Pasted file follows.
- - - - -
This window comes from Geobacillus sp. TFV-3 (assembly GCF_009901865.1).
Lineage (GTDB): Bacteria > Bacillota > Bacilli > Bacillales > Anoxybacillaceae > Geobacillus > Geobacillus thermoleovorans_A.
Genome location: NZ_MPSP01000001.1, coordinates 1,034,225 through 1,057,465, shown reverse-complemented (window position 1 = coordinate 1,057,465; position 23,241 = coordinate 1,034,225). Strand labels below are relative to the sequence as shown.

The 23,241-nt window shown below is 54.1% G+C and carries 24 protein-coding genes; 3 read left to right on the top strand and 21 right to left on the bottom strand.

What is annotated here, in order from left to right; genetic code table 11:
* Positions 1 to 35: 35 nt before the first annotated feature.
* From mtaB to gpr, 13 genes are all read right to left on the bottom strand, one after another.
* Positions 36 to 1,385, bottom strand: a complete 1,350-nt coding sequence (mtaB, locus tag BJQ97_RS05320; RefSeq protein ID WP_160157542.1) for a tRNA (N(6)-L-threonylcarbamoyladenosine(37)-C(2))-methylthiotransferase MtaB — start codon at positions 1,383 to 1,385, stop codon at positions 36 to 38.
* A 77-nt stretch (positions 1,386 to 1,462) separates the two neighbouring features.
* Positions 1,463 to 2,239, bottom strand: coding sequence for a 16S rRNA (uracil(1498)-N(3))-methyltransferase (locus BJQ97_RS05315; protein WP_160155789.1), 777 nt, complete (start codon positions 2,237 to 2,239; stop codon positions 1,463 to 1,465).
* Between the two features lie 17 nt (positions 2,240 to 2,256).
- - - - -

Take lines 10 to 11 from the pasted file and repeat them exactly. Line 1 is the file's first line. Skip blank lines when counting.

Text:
* Positions 1,463 to 2,239, bottom strand: coding sequence for a 16S rRNA (uracil(1498)-N(3))-methyltransferase (locus BJQ97_RS05315; protein WP_160155789.1), 777 nt, complete (start codon positions 2,237 to 2,239; stop codon positions 1,463 to 1,465).
* Between the two features lie 17 nt (positions 2,240 to 2,256).